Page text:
[ga] Whitehouse will need to step in...
People should write letters and/or call...
"Next Generation Internet"
> Tuesday, November 7, 2000
> *Attendance is by Invitation Only*
> Introduction: GIP Chairman John Patrick, Vice President for Internet
> Technology, IBM
Keynote Speakers: The Honorable Carl Bildt, former Prime Minister of Sweden
> David Farber, Chief Technologist, U.S. Federal Communications Commission,
> Professor of Computer Science, University of Pennsylvania.
> Moderator: Vint Cerf, Senior Vice President for Internet Architecture &
> Engineering, WorldCom.
> Panelists: Fred Baker, Fellow, Cisco Systems, and Chairman, IETF
> Keynote Speaker: Esther Dyson, chairman, EDventure (Retiring Chairman,
> @@@@ http://www.fcc.gov/realaudio/tr072700.txt
> CHAIRMAN KENNARD: Any other questions from the
> bench? Hearing none, we'll move to the next panel. Thank
> you both very much. We really appreciate your taking the
> time to do this. And I wanted to publicly acknowledge and
> thank Esther Dyson's work with ICANN. That is a tremendous
> public service, not only for the country, for the world, and
> we're very appreciative of your work.
"Vinton Cerf, Nicknamed the "Father of the Internet:" "I think it is very
to say that the Internet would not be where it is in the United States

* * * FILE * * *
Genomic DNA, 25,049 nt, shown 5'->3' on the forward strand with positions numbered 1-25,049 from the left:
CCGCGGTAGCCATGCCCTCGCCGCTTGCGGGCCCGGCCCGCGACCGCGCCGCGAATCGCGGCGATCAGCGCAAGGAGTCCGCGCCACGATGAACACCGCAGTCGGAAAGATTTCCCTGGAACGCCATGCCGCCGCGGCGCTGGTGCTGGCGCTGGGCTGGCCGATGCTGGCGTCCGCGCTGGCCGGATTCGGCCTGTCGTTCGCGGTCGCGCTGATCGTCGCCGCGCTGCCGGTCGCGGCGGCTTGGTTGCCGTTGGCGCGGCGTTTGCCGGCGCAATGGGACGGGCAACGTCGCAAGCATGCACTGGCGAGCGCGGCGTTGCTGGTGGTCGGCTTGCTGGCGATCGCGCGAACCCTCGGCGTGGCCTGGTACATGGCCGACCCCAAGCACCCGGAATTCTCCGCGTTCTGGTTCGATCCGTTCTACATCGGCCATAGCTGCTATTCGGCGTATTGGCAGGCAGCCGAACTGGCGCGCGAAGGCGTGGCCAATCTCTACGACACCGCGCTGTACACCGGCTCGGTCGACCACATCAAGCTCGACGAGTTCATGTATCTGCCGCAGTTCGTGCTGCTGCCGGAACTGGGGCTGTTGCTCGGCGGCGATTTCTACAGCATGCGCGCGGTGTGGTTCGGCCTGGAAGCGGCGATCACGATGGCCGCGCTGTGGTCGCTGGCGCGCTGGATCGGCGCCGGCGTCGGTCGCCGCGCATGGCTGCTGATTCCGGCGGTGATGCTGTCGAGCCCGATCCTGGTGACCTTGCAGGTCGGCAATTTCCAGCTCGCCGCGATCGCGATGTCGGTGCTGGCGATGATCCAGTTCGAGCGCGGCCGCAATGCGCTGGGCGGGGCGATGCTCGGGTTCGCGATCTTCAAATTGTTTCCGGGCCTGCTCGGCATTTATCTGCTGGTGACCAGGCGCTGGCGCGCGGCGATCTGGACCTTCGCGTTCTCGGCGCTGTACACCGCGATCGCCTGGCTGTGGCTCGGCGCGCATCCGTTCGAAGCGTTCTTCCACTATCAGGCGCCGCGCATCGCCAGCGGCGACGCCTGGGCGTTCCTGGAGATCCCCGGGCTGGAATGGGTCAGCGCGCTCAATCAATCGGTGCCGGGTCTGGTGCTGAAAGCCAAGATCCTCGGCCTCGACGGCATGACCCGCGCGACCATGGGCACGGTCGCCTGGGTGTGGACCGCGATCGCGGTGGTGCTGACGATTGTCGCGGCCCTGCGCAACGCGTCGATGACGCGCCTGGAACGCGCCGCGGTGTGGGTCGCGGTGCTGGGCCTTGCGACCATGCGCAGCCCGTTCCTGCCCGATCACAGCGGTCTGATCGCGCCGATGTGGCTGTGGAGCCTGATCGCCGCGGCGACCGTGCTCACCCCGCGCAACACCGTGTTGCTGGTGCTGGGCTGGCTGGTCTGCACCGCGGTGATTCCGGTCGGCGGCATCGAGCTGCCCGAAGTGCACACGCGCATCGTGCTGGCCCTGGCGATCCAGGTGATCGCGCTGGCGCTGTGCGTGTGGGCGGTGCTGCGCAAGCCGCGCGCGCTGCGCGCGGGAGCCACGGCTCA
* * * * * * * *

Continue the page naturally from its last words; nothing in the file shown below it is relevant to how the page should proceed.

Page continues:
the strong support given to it and related research areas by the Vice
President in his current role and in his earlier role as Senator." Cerf is
senior vice president with MCI Worldcom."
"Dave Farber, Professor of Telecommunications at the University of
Pennsylvania: "Without [Gore] there is a good chance it [the Internet]
would not be where it is today," said Dave Farber."
"In a widely circulated letter, Vinton Cerf and Bill Joy wrote: "As the two
people who designed the basic architecture and the core protocols that make
the Internet work, we would like to acknowledge VP Gore's contributions as a
congressman, senator and as vice president. No other elected official, to
our knowledge, has made a greater contribution over a longer period of time.
. . . The fact of the matter is that Gore was talking about and promoting
the Internet long before most people were listening."
With the Internet reaching to the far corners of the globe, the day's e-mail
brings tidings from abroad. This past February 4, a message from Swedish
Prime Minister Carl Bildt became the first e-mail correspondence from one
head of government to another:
From @SEARN.SUNET.SE:ADMCB@HHS.SE Fri Feb 4 03:52:19 1994
Received: by WhiteHouse.Gov (5.65/fma/mjr-120691); id AA13582; Fri, 4 Feb 94
Date: Fri, 4 Feb 1994 09:51 +0100
From: Carl Bildt <ADMCB@HHS.SE>
Subject: From PM Carl Bildt/Sweden to President Clinton
Apart from testing this connection on the global Internet system, I want to
congratulate you on your decision to end the trade embargo on Vietnam. I am
planning to go to Vietnam in April and will certainly use the occasion to
take up the question of the MIAs....
Sweden is - as you know - one of the leading countries in the world in the
field of telecommunications, and it is only appropriate that we should be
among the first to use the Internet also for political contacts and
communications around the globe.
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